Friday, October 19, 2007

600 pages of aphorisms

As I read more Custine, it becomes easier to see why he's difficult to read than the typical travel writer. He is always striving for the pithy saying.

"To make a great nation is infallibly to create an architecture."

That's buried in the middle of a paragraph, when it should either begin or end one. Plus, I'm not sure it's true. His point is that the architecture of St. Petersburg is all borrowed from other countries, is not an authentic expression of the Russian culture. He's probably right about that.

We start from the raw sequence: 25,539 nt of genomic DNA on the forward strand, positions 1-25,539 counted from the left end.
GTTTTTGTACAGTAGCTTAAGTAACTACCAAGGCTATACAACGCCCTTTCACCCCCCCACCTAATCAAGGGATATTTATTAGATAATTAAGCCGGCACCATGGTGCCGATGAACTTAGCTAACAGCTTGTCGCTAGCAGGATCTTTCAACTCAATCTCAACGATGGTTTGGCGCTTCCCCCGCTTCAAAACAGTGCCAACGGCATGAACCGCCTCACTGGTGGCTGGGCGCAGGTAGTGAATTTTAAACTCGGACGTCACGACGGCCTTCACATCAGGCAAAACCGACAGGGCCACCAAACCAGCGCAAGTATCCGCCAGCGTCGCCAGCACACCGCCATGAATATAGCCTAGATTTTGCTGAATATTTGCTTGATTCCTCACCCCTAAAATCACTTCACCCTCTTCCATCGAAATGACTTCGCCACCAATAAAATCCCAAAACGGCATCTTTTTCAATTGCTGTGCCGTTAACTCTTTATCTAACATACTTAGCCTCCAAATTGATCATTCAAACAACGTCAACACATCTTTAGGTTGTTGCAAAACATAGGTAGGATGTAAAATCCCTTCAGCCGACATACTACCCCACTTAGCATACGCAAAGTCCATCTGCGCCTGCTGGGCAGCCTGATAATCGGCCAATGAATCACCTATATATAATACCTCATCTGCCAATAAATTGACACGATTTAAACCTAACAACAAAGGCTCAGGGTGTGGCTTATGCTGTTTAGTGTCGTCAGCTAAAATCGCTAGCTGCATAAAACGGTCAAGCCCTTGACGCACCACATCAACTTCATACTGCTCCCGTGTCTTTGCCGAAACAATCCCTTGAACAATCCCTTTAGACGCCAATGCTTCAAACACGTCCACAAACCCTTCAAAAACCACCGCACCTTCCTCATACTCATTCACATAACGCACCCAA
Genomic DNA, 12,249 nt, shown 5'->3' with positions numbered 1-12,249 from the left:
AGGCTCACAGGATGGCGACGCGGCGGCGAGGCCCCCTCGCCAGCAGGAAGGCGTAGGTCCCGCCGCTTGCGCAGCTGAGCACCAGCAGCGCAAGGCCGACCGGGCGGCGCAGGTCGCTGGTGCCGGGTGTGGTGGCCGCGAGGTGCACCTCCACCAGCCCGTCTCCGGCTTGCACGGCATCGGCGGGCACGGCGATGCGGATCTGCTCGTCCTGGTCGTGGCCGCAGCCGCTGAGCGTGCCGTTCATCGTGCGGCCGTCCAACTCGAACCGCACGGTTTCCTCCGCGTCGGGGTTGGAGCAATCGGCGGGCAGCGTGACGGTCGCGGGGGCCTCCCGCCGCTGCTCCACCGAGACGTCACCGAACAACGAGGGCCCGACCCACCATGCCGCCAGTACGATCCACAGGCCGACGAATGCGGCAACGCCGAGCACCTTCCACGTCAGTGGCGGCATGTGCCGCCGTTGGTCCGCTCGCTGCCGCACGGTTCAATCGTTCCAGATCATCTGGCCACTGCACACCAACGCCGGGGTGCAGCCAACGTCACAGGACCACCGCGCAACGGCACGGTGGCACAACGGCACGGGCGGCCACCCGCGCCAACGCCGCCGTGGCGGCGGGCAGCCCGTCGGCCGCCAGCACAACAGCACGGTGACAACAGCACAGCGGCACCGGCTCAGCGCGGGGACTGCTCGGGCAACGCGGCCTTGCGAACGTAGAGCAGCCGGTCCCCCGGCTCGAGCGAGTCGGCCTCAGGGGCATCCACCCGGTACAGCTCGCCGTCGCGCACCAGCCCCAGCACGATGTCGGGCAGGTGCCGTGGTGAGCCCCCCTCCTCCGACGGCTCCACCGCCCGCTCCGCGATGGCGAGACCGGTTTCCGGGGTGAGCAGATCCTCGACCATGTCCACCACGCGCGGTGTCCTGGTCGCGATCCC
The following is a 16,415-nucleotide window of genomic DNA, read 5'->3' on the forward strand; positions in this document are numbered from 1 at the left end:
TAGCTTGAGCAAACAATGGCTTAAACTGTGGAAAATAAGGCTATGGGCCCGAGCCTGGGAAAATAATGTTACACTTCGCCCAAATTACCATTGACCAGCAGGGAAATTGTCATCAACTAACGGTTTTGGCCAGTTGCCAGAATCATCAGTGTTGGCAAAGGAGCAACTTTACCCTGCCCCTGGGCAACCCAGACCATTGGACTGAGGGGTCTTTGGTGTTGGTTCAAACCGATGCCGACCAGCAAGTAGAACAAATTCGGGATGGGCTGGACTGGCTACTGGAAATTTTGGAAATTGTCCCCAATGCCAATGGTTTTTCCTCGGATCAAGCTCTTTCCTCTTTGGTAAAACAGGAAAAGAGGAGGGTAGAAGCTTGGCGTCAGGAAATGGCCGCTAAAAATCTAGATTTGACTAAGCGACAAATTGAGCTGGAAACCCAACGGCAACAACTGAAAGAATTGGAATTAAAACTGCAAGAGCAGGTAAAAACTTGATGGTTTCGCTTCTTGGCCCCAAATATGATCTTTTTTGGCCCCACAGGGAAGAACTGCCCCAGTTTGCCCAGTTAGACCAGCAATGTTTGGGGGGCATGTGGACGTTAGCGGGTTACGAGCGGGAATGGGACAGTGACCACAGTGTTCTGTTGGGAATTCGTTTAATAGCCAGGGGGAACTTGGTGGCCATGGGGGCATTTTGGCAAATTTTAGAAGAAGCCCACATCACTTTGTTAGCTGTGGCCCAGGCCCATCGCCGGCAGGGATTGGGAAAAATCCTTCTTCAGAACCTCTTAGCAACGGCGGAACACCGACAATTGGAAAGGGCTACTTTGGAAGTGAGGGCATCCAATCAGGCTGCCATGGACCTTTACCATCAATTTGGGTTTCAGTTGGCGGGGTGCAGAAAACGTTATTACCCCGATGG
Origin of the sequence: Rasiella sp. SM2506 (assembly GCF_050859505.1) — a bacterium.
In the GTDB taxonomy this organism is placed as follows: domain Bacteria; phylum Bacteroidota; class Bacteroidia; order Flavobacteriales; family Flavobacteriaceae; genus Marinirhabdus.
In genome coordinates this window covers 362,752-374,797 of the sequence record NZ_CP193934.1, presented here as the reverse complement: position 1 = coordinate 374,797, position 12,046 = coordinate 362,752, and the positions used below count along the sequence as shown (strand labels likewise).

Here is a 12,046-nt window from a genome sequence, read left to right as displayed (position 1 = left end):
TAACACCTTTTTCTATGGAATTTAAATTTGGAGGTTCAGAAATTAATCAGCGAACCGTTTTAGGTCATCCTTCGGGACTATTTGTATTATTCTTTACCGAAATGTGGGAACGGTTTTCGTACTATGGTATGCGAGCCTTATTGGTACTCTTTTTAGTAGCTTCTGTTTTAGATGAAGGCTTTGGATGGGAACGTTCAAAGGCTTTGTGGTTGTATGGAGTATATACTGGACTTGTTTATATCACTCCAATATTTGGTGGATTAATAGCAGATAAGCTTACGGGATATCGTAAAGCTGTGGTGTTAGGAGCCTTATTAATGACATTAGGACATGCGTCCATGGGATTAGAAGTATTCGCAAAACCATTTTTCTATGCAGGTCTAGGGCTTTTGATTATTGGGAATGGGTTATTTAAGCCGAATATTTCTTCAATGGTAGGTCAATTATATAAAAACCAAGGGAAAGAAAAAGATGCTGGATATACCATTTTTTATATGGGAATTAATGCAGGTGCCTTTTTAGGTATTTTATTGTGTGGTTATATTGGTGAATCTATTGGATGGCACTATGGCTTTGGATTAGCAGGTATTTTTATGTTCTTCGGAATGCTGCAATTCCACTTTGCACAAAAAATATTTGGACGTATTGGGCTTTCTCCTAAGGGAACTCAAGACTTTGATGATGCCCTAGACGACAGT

Maxim de la Rochefoucauld and Nicolas de Chamfort are two of the greatest aphorists in history. Pascal and Voltaire weren't bad either. They make it look so easy. But they didn't bury their gems in 600 page tomes.

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